The fifth report of the Intergovernmental Panel on Climate Change has just come out, and Greg Laden joins us this Sunday to tell us what it means. What do over 800 representatives of 85 countries have to say about the state of consensus in scientific literature? More importantly, what do we need to do about it?

Additionally, various memes denying the science of climate change have popped up again in anticipation of this report. What might you have been hearing about climate change recently, and why is it wrong?

We’ll talk about it all Sunday morning.

Relevant Links:

Listen to AM 950 KTNF this Sunday at 9 a.m. Central to hear Atheists Talk, produced by Minnesota Atheists. Stream live online. Call in to the studio at 952-946-6205, or send an e-mail to radio@mnatheists.org during the live show. If you miss the live show, listen to the podcast later.

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Hell If I Know, Facebook, or Care

Dear Facebook:

You’re behaving ridiculously. Stop it.

Stop asking me whether I know someone outside of Facebook when I accept a friend request. I am never going to answer that question. And damned well stop asking everyone else as well unless and until you make it absolutely obvious that you’re going to use that information to punish people if their new friends say, “No.” [Read more…]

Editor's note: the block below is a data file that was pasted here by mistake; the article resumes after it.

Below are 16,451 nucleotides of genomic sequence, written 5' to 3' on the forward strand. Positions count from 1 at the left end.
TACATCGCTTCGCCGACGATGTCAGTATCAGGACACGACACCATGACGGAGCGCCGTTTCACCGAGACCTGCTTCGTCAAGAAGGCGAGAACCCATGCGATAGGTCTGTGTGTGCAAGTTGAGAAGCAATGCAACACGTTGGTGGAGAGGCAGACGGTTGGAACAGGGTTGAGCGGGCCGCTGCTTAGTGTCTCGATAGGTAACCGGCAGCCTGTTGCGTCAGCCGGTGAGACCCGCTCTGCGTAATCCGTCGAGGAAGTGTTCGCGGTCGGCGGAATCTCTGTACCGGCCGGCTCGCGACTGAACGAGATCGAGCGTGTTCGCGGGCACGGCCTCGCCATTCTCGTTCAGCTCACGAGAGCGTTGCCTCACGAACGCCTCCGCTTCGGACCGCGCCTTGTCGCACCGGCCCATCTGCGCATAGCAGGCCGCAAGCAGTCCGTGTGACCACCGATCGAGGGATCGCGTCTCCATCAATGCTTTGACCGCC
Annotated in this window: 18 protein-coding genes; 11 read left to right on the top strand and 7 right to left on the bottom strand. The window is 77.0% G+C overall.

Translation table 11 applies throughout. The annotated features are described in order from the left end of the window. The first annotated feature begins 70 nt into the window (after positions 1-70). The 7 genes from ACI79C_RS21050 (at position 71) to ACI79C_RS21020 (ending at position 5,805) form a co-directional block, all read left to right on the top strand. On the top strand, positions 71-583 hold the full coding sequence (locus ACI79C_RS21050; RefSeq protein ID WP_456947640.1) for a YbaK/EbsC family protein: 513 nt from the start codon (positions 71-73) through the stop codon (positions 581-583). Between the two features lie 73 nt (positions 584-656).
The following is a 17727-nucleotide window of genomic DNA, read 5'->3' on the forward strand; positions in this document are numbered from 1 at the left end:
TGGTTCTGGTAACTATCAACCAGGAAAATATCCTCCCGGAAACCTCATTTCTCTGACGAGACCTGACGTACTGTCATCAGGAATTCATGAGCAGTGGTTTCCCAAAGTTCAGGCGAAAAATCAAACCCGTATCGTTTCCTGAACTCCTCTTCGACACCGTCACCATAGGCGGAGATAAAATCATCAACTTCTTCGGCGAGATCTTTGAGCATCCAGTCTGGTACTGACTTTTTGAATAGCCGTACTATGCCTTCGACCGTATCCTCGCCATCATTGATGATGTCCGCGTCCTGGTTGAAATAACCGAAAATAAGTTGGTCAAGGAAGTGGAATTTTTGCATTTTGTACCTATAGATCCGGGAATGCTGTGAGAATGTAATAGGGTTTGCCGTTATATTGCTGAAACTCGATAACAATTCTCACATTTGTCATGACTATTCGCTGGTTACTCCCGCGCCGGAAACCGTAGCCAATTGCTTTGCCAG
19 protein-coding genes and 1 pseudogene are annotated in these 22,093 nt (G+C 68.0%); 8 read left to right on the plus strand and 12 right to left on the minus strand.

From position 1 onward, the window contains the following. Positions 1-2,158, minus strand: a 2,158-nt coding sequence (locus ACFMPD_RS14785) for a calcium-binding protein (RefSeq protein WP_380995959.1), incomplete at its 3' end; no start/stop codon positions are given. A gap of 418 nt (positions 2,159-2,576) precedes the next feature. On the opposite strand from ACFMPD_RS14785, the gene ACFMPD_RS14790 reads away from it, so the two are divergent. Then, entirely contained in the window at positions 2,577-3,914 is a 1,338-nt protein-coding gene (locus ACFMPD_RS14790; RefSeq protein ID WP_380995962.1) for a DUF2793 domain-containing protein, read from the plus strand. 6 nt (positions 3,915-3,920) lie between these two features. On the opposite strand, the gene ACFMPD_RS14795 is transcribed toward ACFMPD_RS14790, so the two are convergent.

Get Those Atheists Into Church

This year, I found out about Interview an Atheist at Church Day the day before it happened. This year, the people who initiated the project are working a bit harder to get the word out. You can help.

Interview an Atheist at Church Day is a community project aimed at bettering the understanding between atheists and religious persons. We hope to connect atheists who are willing to be interviewed with congregations in their area that are interested in developing ties with atheists in their area. The “day” represents our desire to grow into something far-reaching and beneficial to atheists and churchgoers alike.

As unbelieving populations around the world [continue] to rise, dialogue and understanding between atheists and people of faith is more important than ever. We live and work in the same world: understanding better what both unites and divides religious and non-religious people can only help us make this world a better place.

We hope that these interviews will benefit both believers and non-believers.  Possible questions include:

  1.  How does your atheism influence your day-to-day actions?

  2.  Why don’t you believe in God?

  3. How do you find meaning in an atheistic universe?

  4. Where do you think morality comes from?

  5. How can we find a way to work together?

They’re looking both for atheists who are willing to be interviewed and churches that want to quiz an atheist. They’re also trying to raise a small budget to promote the idea more widely. Do what you can.